BACarray translational profiling combines genetic targeting of an EGFP-L10a ribosomal fusion protein to specific cell populations; simple, rapid, affinity purification of mRNA; and microarray technology to identify translated mRNAs in situ. Unlike traditional approaches, it combines coincident detection of all translated mRNAs with cell-type specificity; thus, one quantitative BACarray experiment can replace thousands of high-throughput qualitative in situ hybridization runs and, further, can be repeated easily for each experimental condition. Second, the information obtained is cell-type specific while abrogating the physiologic adaptations and mRNA degradation which can occur during the lengthy cell separation procedures used in other approaches that sever neuronal axons and dendrites and disrupt tissue-intrinsic signalling. Third, because polysomes are stabilized with cycloheximide in the extraction buffers and during the affinity purification steps, redistribution of the affinity tag within the mRNA pool during polysome isolation is prevented, obviating the problems inherent in using less stable mRNA binding proteins. Fourth, the use of established BACarray lines ensures that mRNA translation profiles can be reproducibly obtained and directly compared from the same cell population across experimental conditions. Crossing of these and other established BACarray lines to mouse models should overcome one of the major obstacles to the study of many neurodegenerative diseases, such as Alzheimer’s disease, Parkinson’s disease, and Huntington’s disease, which display both vulnerable and non-vulnerable cell populations. Fifth, the use of EGFP as the affinity tag greatly facilitates anatomic studies of candidate BACarray mouse lines, as well as electrophysiological studies of each cell type. Finally, the profiling of only translated mRNA pools will more accurately reflect actual protein levels in a cell than does conventional gene expression profiling, which relies on total mRNA pools.
The BACarray approach thus overcomes limitations of previous mRNA-tagging methods which have targeted other RNA-binding proteins, of which only Poly A–Binding Protein (PABP) has been used in vivo
for tissue-specific studies (Roy et al., 2002
; Kunitomo et al., 2005
), and which requires crosslinking of the tagged PABP to mRNA (and its inherent artifacts) due to its loose association with mRNA. The use of tagged ribosomal proteins to purify translating polysomes from yeast as well as plant cells has recently been reported (Inada et al., 2002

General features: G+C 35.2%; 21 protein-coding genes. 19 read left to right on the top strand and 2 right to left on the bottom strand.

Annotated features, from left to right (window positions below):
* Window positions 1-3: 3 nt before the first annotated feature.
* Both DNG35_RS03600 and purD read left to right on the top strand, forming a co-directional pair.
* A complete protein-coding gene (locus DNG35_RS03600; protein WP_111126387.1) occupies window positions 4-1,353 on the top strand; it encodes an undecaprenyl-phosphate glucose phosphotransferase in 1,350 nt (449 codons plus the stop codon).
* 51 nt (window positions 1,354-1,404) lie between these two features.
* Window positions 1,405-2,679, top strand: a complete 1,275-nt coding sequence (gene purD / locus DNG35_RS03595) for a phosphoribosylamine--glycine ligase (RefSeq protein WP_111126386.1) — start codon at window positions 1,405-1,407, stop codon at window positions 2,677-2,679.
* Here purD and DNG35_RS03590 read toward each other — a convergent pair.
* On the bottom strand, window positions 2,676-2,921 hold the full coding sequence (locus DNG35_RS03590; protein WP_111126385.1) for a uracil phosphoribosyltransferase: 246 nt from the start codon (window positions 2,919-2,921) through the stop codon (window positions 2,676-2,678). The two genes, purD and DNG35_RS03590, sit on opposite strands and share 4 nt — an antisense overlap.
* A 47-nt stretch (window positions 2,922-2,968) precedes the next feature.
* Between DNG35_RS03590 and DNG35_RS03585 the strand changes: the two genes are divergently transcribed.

; Zanetti et al., 2005
), although in these cases cell-specific targeting to obtain cell-specific translational profiles was not attempted. From our own experience, we know that adapting this methodology to cell-specific targeting is not trivial, particularly for applications in the mammalian CNS, with its far more difficult conditions of low expression, limited material, and contamination by blood, myelin, and other biological factors. As a result of the optimization reported here, the BACarray methodology is now extremely robust to these conditions and broadly applicable (Doyle, Dougherty, et al., 2008; accompanying paper).
Furthermore, the BACarray approach was able to identify all previously known, well-studied striatonigral- and striatopallidal-enriched genes [with one exception: the striatonigral-enriched muscarinic receptor M4 (Chrm4
) (Ince et al., 1997
), for which probesets on the Affymetrix Mouse 430 2.0 GeneChips gave very little signal; however, real-time PCR analysis of Chrm4
expression demonstrated clear enrichment of Chrm4
mRNA in our striatonigral BACarray cell sample (Table S3
)]. This stands in distinction to a recent microarray study of FACS-sorted MSNs (Lobo et al., 2006
), in which well-known positive-control genes (e.g. Chrm4
, and Drd2
) were not identified as differentially expressed on microarrays and 16 of the 21 mRNAs reported in that study as striatopallidal-enriched in adult MSNs could not be confirmed in our analysis. Furthermore, we report here hundreds of distinguishing transcripts not identified in that study.
More importantly, our BACarray analysis of striatal MSN subtypes has identified novel physiological differences between striatonigral and striatopallidal cells, which may provide new therapeutic targets for various neurological diseases associated with pathophysiology in the striatum. As one example, we demonstrate that striatopallidal cells selectively express Gpr6, and that they correspondingly display a cell-type specific release of intracellular Ca2+ in response to sphingosine 1-phosphate. A second example of the distinct properties of these medically important cell types is provided by our studies of psychostimulant drug action, which give molecular and physiological evidence for upregulation of GABAA receptor subunits in striatonigral neurons following chronic cocaine administration.
The results presented here demonstrate that the BACarray methodology provides an enabling technology for studies of the biology of specific cell types in even the most heterogeneous cell populations, such as those that occur in the CNS. We have identified numerous distinguishing molecular characteristics among four distinct neuronal populations, including two closely related, critical cell types and have demonstrated that the BACarray methodology can be employed to analyze physiological adaptations of specific cell types in vivo. An accompanying study (Doyle, Dougherty, et al., 2008) has demonstrated the general applicability of the BACarray methodology by characterizing additional CNS cell types, each of which exhibits an enormously complex and cell-type specific molecular phenotype.